price (effective within the fringe); there is no direct effect of the offset market on the domestic
carbon tax. In model 2, by contrast, there is such an effect since the offset carbon price is now
tied directly to the carbon price within the policy bloc (as the two must be the same). This factor
tends to put a great downward pressure on the carbon price when the policy bloc is small and the
fringe correspondingly large (h is small). In this case the offset market becomes a very large
share of the overall abatement activity. When the fringe is small (h large), by contrast, this factor
has much less influence (as the offset market then also becomes much less important). There is
then much less downward pressure on the carbon price from an offset market in the cap case.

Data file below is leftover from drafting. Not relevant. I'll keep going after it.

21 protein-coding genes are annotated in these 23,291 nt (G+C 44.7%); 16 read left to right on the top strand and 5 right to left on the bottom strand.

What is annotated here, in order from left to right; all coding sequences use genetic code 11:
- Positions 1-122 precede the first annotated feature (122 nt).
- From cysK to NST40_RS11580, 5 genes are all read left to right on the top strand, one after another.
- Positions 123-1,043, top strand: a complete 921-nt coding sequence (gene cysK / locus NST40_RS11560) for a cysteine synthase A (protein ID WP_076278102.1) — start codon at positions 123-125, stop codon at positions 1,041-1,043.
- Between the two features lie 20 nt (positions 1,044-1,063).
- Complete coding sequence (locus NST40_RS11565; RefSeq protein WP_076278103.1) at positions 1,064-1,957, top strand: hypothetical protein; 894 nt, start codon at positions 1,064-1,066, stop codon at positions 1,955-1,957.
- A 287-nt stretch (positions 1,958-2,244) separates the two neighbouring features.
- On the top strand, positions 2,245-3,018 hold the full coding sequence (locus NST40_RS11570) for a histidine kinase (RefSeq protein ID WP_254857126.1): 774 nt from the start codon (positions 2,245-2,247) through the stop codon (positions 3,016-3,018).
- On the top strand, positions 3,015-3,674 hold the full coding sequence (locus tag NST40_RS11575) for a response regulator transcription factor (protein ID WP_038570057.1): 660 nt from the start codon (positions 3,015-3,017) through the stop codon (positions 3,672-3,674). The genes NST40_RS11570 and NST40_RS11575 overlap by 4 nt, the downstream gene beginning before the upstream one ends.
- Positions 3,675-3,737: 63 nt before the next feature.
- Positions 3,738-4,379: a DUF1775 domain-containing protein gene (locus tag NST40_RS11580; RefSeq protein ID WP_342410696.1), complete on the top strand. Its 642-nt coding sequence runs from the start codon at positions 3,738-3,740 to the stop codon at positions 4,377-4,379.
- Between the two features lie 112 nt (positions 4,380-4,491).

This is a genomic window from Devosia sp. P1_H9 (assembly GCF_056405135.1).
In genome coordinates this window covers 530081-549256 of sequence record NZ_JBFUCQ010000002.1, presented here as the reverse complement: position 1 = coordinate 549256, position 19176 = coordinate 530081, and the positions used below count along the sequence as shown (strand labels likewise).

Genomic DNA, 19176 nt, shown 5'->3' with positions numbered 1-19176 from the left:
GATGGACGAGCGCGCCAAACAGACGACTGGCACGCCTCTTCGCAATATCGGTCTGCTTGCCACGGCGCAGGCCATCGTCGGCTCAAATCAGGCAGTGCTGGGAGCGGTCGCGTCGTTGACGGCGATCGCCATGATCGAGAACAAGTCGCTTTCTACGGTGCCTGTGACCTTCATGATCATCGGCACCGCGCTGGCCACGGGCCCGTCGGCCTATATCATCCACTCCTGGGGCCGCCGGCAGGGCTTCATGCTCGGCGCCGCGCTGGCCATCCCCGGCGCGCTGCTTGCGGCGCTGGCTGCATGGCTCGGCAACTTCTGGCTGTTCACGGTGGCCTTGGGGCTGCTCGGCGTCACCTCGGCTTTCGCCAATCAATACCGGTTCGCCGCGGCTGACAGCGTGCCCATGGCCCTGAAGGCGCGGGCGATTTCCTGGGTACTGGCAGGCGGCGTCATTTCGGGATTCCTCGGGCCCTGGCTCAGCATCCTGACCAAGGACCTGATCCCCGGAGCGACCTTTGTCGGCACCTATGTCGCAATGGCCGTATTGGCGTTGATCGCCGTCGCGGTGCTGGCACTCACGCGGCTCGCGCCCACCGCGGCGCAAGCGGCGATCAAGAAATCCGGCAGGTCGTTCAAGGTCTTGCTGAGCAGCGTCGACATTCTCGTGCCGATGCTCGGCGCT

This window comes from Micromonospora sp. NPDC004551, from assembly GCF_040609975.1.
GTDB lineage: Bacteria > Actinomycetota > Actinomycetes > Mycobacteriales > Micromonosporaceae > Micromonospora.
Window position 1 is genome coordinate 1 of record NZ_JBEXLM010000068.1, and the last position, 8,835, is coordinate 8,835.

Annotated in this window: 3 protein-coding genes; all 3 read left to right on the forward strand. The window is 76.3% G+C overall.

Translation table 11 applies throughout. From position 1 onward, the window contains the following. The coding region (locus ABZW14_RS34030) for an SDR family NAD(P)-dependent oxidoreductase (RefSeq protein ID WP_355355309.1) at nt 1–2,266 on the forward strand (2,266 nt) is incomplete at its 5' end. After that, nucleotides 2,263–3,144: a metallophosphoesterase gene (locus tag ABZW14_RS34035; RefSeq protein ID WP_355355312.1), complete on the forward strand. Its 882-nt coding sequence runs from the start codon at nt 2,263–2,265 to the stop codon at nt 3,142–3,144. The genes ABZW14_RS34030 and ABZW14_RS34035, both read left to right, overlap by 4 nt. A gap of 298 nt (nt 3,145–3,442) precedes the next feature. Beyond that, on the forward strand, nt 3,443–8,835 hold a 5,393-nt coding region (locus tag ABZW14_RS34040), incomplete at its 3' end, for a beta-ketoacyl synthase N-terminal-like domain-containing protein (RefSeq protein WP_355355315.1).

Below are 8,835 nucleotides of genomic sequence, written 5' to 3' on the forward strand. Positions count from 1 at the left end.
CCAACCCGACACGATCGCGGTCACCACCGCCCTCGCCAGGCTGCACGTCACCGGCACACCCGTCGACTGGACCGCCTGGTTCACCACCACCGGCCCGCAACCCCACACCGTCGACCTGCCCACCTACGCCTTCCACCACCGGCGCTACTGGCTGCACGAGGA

These two factors work in opposite directions with respect to the relationship between t1 and
t2 when h increases. We find, in particular, that when c = 0, the difference between these two is
strongly increasing in h. When c = ¼, this difference is still increasing but now almost “flat” over
a large range for h. When c = ½, the difference is reduced for higher h.
The offset price is half the carbon price in the tax case, and equal to the quota price in cap
case. The offset price is generally lower in the c-a-t case than in the carbon tax case for low h
and /or low c; but higher in the c-a-t case when both h and c are high. When h is low, the
dominating factor is the “drag” (in the direction of low carbon prices) that the constraint that the
offset price and the quota price in the policy bloc be equal in the c-a-t case. When h is high, by
contrast, pricing in the offset market means little for the efficiency of the internal policy within
the policy bloc. We then see that when c is relatively high (and the quota price also at similar